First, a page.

In Principal’s Office, a regular feature of SchoolBook, a city school principal is interviewed for insights into school management and the life of a school leader. What do you think makes a good principal? Join the conversation below.
Elizabeth Phillips has been principal of Public School 321 in Park Slope for 13 years, having started there as a teacher. Ms. Phillips has become one of the most outspoken critics among principals of how the city and the state are collecting data on student achievement and then using it to evaluate schools and teachers.
The release of the teacher data reports in February made her “absolutely sick,” she wrote. And most recently she wrote a widely disseminated letter to John B. King Jr., the state education commissioner, asking for a review of this year’s state English Language Arts exams, saying they included many more flaws than she had ever seen.
During a tour of her school, Ms. Phillips, 62, said that good teachers were the key to learning, and that her main job was to support her teachers. P.S. 321, with 1,407 children in prekindergarten through fifth grade, is a high-achieving school with an active core of parents. This interview was edited and condensed.
What impact do you think public criticism from principals and parents is going to have on future tests?
I think it’s going to have an impact because it’s not a workable system. We are sworn to secrecy so we can’t reveal questions to the press, or the public or even to other colleagues. But kids don’t have those same limitations, and you have eighth graders blogging about it. With social media, I think you’re going to see more of this.
Honestly, in the 13 years I’ve been a principal, I’ve never seen such bad tests. Never. Not every part of them. There were parts that were fine, but enough of them that it truly is an outrage to think that a teacher’s job would depend on them.
You were also a critic of the city releasing the teacher data reports. Why?
I went to see Chancellor Klein about this three years ago.
I said that there is absolutely no correlation in the T.D.R. scores and in what I know about the quality of teachers. It’s completely fluky. When everybody thinks a teacher is outstanding and they end up in fifth percentile, there is something very wrong.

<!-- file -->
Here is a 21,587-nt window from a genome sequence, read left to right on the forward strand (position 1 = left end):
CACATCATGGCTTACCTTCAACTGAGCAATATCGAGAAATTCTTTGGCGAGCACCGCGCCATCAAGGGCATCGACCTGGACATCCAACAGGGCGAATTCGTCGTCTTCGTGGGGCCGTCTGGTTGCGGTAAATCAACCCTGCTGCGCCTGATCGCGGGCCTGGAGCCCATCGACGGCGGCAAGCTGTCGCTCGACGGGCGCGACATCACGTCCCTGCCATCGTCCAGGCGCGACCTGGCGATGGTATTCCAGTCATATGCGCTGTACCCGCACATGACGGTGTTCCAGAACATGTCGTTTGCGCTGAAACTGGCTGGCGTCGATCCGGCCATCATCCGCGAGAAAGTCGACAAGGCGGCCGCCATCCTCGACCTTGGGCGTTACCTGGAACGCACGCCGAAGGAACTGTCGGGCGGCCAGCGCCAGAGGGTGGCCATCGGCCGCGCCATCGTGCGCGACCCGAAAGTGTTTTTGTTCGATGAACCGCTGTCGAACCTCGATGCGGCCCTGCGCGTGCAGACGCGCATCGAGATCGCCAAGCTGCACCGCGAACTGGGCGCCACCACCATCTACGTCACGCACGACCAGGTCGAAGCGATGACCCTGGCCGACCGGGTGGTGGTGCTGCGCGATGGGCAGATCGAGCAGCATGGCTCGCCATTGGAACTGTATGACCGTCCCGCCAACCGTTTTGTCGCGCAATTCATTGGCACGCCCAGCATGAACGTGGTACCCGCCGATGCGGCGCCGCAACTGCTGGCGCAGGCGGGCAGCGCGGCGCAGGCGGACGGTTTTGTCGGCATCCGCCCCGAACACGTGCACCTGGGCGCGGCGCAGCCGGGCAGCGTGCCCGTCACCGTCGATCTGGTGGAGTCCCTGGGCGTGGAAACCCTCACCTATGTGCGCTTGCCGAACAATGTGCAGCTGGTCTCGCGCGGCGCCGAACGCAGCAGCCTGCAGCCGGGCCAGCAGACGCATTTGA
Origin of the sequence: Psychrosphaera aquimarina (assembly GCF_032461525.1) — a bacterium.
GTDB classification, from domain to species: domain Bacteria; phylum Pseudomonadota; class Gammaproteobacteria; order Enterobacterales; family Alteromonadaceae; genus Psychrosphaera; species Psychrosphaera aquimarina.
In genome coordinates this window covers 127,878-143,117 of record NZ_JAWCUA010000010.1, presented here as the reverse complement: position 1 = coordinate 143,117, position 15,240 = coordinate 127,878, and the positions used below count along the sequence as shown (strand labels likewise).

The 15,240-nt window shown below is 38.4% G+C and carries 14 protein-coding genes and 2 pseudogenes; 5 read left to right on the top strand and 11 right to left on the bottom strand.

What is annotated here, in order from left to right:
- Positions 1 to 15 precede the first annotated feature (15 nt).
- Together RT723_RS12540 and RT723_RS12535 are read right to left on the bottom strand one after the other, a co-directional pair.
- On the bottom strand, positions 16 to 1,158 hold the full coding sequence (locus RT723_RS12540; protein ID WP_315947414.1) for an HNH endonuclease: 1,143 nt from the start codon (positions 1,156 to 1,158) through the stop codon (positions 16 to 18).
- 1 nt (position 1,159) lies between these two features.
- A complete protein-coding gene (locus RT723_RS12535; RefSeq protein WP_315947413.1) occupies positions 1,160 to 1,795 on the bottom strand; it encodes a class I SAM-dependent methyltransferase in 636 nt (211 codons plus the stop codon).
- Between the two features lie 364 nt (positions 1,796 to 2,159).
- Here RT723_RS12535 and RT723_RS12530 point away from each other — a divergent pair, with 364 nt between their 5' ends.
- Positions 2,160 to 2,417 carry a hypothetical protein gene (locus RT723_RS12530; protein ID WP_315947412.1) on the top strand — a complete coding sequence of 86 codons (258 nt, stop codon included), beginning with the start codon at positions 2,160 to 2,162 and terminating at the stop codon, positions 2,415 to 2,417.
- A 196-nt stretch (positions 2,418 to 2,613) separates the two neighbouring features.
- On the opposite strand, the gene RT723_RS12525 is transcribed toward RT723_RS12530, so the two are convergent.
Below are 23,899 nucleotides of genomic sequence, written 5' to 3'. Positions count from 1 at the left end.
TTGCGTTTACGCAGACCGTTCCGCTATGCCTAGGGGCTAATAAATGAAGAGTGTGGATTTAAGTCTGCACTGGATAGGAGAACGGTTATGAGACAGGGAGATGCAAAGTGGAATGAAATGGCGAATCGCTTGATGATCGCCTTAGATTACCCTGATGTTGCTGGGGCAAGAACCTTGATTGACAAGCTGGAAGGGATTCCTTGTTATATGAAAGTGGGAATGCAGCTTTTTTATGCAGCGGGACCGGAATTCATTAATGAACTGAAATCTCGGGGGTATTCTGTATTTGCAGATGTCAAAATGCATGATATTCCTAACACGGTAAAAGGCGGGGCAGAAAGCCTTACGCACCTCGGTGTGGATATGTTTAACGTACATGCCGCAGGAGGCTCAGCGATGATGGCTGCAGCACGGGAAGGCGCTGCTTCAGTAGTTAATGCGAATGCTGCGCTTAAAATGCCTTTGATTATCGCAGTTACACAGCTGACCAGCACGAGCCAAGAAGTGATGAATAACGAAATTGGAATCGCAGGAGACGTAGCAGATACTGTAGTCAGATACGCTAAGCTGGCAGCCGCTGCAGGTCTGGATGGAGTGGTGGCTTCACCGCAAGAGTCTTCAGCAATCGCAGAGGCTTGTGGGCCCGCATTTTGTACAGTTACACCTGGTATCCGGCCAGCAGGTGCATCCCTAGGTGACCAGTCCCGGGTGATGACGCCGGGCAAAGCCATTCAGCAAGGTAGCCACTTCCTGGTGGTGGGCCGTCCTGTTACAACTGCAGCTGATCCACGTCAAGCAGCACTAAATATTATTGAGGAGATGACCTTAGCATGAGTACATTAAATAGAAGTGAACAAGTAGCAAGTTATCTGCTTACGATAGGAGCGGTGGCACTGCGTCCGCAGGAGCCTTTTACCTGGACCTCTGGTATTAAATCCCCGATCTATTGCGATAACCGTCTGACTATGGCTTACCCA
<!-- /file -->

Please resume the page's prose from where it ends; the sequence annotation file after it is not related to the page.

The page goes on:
What impact does this have in how teachers see their jobs?
In all of the good schools I know of, and I’ve visited a lot of schools, collaboration is key. This system totally discourages collaboration. There’s a disincentive for working together under this system because of the value-added system. If your colleagues do well, it’s harder for you to do well.
Have you seen teachers not wanting to teach the grades where the kids are taking state exams?
Yes. Under the contract, teachers get to state their preference for what grades they want. They get to list a first, second and third choice. In this school and several others I know of, the most experienced teachers who have always taught fourth and fifth grade are not putting that down on their preference sheet.
They’ll say: ‘I’m really sorry. I know that you need me in fifth grade. But I can’t do it. I don’t want to be publicly humiliated. I don’t want to lose my job. It’s too much pressure. I don’t want to compromise my curriculum because, am I going to do more prep work? Yes.’ I have three openings for my seven fifth-grade classes, and that’s because I’m keeping one teacher there who originally did not want to do it. It was very kind of her to stay.
This is a building with pretty high teacher morale in general. It’s lower than I’ve ever seen it.
How do you define a good teacher?
I don’t know a single good principal who has trouble recognizing a good teacher. You do need a system where you can get rid of incompetent teachers, but it should also be one where you can improve teachers and also recognize quality teaching. If you have principals who have been teachers themselves who have spent time in the classroom, they know.
I’ll go into a first grade room. If I look in those book bins that those kids have on their table, I can see right away if the kids are well matched to their books by reading with three kids in the room. That’s without looking at the teacher. But it isn’t a uniform measure. That’s in first grade.
In fifth grade it’s going to be more about the quality of their talks about the books, more than what’s in their book bins.